17. St. Elmo’s 2 : Five Years Later
After the success of the first film, Joel Schumacher had ”St Elmo’s Fire” co-writer Carl Kurlander pen a sequel.
“It was definitely too soon, and, by then, it was not from the heart as much as an assignment”, says Kurlander. “And it was hard then to get all the actors together because they all were in different places with their careers.”
Was to be the sequel to ”The Sum of All Fears”, with Ben Affleck reprising his role as young CIA Analyst Jack Ryan.
Tom Clancy, creator of Jack Ryan, penned the novel with the imminent film in mind – thus, writing Ryan as a young man again. In it, Ryan had to stop an assassination plot from being carried out on Pope John Paul II. Paramount abandoned the project.
19. Bloodsport 2
This one has been on-and-off for years – and last time we checked, it was still off. Jean-Claude Van Damme was all set to reprise his role as real-life underground fighter Frank Dux in a sequel to his 1986 hit, right up until Dux himself nixed the project. Van Damme has been trying to get a similar-themed project (i.e one encompassing the same storyline) off the ground.
20.Freddy vs. Jason vs. Ash
Written by my pal Jeff Katz, the treatment for ”Freddy vs. Jason vs. Ash” saw the two iconic horror villains go head to head with ”Evil Dead” hero Ash, played by Bruce Campbell. It was farkin’ brilliant! Why didn’t it happen!? Sam Raimi. Raimi, being the brainchild behind the ”Evil Dead” films, and therefore the papa of Ash, didn’t go for the idea. The treatment was later adapted into a comic… Brilliant comic series, I should say.
21. The Vega Brothers
Not so much a sequel as it would’ve been a prequel…even a spin-off… Quentin Tarantino’s “Vega Brothers” would have teamed Vic Vega from “Reservoir Dogs” and Vincent Vega from “Pulp Fiction” played by Michael Madsen and John Travolta, respectively, in a story set before the events of their debut efforts. Considering Tarantino works slower than a one-legged nun in the sack, and the fact that both Madsen and Travolta have gotten too old to play the younger versions of characters they played over a decade ago, it’s safe to say this will never happen. Ever.
Again, not so much a sequel as it would’ve been a spin-off (though I’m sure cast members from the other films would’ve turned up, if even fleetingly), ”Mahoney” was a proposed spin-off of, not “Dick Tracy”, but the popular “Police Academy” movies. Steve Guttenberg was set to reprise the role of the womanizing beat cop and Warners seemed fairly gung-ho to put some time and attention into it… right up until realizing the appeal of the “Academy” flicks was waning by the film season.
23. The Proposal 2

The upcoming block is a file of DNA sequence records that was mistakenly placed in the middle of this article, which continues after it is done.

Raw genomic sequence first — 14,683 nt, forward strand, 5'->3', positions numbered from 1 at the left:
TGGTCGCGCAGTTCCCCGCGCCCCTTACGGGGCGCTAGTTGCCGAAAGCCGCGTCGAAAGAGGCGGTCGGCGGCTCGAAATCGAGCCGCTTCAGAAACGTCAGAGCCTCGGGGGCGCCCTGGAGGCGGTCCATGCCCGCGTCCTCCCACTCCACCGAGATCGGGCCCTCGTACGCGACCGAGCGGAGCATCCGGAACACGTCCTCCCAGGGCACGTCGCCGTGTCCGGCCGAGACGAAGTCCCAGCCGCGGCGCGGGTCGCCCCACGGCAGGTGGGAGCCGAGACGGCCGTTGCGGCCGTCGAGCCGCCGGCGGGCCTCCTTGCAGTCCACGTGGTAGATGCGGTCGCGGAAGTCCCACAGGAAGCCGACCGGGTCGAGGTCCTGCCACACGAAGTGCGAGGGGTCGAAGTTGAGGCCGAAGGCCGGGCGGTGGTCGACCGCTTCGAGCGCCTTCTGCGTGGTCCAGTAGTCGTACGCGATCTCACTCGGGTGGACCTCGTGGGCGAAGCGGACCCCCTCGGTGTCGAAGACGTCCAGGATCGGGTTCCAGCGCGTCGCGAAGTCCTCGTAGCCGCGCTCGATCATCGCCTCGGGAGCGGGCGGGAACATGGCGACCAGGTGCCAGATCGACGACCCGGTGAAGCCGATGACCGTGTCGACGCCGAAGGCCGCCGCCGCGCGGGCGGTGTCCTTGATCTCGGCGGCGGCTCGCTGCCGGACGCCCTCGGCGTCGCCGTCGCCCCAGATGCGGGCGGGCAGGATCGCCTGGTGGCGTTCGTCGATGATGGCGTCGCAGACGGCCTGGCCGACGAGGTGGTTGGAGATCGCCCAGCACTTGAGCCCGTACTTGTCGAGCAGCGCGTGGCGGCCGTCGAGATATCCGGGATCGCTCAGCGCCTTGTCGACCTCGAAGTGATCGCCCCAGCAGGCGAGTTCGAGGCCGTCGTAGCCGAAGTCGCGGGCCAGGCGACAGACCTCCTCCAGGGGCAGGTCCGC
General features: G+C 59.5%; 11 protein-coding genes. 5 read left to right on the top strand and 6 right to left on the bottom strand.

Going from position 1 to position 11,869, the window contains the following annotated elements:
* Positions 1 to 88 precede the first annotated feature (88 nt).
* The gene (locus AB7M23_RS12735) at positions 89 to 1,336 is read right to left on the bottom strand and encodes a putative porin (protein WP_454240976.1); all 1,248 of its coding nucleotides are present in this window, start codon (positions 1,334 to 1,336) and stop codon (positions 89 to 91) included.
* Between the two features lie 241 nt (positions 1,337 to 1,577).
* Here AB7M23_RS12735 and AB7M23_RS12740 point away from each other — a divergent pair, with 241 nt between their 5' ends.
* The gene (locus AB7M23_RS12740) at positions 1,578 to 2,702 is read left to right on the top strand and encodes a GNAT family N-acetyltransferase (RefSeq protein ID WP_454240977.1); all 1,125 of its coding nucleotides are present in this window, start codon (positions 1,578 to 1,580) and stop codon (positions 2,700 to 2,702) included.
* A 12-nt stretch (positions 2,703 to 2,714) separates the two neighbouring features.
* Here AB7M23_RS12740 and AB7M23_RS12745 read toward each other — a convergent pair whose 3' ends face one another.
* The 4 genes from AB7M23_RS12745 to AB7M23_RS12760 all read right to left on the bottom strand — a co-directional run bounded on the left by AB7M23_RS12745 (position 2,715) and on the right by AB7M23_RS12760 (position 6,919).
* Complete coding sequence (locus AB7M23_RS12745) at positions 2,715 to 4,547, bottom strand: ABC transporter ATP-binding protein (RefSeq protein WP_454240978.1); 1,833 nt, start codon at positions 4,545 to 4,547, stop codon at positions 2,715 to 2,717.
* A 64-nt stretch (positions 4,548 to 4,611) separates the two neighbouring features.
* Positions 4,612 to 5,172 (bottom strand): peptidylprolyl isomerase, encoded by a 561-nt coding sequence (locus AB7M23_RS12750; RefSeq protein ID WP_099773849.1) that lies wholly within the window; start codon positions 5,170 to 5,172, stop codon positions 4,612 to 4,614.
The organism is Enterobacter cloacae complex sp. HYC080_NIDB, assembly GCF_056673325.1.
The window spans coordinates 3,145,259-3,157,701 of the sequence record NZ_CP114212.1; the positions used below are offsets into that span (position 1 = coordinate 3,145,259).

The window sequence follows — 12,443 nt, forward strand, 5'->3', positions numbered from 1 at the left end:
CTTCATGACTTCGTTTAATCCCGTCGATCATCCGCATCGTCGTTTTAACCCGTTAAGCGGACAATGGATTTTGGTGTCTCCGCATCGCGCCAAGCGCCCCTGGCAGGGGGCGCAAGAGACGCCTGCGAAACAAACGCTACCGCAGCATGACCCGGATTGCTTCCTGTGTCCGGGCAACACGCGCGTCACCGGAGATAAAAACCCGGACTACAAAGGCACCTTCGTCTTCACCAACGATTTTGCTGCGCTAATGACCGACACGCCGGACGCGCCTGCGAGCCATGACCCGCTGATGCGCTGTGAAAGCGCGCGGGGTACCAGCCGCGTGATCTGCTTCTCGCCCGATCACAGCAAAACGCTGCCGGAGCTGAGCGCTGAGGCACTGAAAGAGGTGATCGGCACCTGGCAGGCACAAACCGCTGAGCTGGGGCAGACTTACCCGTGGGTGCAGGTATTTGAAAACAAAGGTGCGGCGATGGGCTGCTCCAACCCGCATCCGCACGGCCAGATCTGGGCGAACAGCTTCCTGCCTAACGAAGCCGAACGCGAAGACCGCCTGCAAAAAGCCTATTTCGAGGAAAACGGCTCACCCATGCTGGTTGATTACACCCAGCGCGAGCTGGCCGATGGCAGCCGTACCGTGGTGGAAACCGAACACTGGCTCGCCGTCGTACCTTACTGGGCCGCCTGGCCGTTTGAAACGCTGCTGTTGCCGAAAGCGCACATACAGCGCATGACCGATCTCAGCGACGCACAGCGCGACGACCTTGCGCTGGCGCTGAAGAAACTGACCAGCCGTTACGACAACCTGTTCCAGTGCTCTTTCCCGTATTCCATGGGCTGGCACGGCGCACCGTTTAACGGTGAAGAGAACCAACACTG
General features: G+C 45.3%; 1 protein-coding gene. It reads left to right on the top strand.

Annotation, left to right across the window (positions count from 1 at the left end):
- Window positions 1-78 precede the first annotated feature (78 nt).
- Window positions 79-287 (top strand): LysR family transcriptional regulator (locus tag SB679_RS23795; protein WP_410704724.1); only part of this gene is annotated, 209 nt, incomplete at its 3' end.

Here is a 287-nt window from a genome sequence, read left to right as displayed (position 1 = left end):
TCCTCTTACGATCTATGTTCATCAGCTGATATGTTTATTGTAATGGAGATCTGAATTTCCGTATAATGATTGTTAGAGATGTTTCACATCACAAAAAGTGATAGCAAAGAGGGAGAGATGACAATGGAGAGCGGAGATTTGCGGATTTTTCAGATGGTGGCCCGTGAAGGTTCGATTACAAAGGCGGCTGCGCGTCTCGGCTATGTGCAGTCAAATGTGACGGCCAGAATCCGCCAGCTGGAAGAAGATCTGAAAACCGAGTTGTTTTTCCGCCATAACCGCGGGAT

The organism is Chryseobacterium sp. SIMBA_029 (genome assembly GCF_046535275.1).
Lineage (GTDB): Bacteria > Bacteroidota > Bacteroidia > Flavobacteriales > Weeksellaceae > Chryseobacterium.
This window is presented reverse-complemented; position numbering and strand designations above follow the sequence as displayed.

After canceling the “Wild Hogs” sequel, new Disney chief Dick Ross then took moved the paper shredder closer to a treatment bearing the, er, finer points of a “Proposal” sequel. The first flick, despite being a surprise success, isn’t the kind of film the House of Mouse wants to make anymore. Ross is said to be only grenelighting $150 million-plus blockbusters with lots of CGI and merchandising, cheap ($30M) teen films, or films based on Marvel studios characters (for which Disney paid $4 billion last year).
24. Serenity 2
We can pray and hope it comes to fruition one day (it sure would be ‘Shiny’!), but for the moment, it’s not happening. It’s as dead as Wash. Writer/director Joss Whedon had hoped (he said so when I chatted to him a few years back for “Serenity”) to do a trilogy of films based on his short-lived series “Firefly” but, regrettably, the box-office could only sustain one. Suppose Buffy’s Pa was even lucky to get that. Rumours are always popping up regarding a potential sequel, but Whedon’s always quick to play truth smackdown on the whispers. “There’s no sequel, no secret project regarding Serenity or somesuch and I’m not even sure how anyone thought there was talk there”, Whedon posted on Whedonesque. “I’ve seen Nathan and Tim (and Summer and Alan) recently because they’re my friends because I’m so, yeah, awesome. So let’s put that to bed and smother it with a pillow.” Whedon has stated that if a sequel is made, he hopes to address the character Book’s backstory and deal with Jubal Early, a bounty hunter character in Firefly. I’ll keep praying….
25. The Naked Gun 4 : Rhythm of Evil
What’s Playing reported earlier this week that the planned third sequel to ’80s fave “The Naked Gun”, in development at Paramount Famous (the studio’s direct-to-DVD division), had been dropped from board’s to-do list. Big, big bummer. Script was awesome. Very funny. Apparently the brass thought the film too expensive to make, and those involved in the film weren’t prepared to make it if it meant doing it on the cheap. Leslie Nielsen was set to reprise his role as Lt. Frank Drebin for the flick who, this time, teams with a young rookie to clean up the city.
Part 2 Coming Soon…